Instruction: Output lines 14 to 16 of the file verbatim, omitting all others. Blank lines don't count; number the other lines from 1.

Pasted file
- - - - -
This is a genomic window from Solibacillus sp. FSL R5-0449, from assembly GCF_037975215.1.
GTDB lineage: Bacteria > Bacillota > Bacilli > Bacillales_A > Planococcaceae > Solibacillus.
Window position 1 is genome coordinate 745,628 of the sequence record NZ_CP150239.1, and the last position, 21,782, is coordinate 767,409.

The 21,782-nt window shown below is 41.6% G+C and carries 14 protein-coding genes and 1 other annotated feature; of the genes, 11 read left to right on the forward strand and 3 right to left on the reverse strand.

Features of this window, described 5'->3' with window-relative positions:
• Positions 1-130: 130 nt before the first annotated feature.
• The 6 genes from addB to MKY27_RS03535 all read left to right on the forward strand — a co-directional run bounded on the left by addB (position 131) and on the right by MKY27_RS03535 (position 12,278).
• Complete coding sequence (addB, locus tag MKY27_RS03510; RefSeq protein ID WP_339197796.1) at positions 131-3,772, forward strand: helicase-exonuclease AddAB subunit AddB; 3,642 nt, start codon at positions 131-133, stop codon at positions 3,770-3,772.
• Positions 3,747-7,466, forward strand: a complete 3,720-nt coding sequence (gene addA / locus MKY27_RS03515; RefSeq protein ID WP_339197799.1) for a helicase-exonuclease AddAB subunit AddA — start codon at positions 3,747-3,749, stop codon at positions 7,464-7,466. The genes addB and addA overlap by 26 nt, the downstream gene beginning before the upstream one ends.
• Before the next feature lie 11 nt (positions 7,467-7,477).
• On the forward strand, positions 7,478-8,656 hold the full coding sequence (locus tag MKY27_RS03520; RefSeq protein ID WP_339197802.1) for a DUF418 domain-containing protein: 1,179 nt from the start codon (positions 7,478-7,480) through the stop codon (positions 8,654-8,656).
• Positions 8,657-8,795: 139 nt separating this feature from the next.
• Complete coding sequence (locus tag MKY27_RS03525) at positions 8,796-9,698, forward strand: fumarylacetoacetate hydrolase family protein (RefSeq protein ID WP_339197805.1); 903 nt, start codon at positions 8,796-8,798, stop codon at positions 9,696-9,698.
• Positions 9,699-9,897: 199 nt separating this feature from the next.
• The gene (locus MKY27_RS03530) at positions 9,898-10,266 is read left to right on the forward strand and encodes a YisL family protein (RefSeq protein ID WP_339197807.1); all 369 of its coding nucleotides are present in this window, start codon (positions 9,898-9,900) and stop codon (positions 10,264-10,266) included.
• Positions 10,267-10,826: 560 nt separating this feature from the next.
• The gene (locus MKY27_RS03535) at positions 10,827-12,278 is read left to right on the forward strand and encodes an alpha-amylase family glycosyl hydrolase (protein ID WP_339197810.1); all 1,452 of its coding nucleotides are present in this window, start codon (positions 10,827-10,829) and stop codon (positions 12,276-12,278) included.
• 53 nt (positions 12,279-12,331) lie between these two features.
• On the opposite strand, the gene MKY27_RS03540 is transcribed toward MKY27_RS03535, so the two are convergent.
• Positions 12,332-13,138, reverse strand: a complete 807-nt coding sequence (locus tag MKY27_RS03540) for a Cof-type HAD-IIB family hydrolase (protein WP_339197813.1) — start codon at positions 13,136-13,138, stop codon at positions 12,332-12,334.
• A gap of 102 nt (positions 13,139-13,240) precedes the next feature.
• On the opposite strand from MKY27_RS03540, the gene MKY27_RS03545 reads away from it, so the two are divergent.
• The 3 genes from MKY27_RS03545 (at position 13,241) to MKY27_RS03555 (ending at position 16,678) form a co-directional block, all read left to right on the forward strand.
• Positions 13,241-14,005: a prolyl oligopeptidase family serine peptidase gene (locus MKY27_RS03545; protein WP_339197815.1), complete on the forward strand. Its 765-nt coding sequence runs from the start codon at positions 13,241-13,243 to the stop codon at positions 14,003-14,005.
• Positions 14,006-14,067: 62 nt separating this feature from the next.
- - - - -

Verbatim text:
• Positions 9,699-9,897: 199 nt separating this feature from the next.
• The gene (locus MKY27_RS03530) at positions 9,898-10,266 is read left to right on the forward strand and encodes a YisL family protein (RefSeq protein ID WP_339197807.1); all 369 of its coding nucleotides are present in this window, start codon (positions 9,898-9,900) and stop codon (positions 10,264-10,266) included.
• Positions 10,267-10,826: 560 nt separating this feature from the next.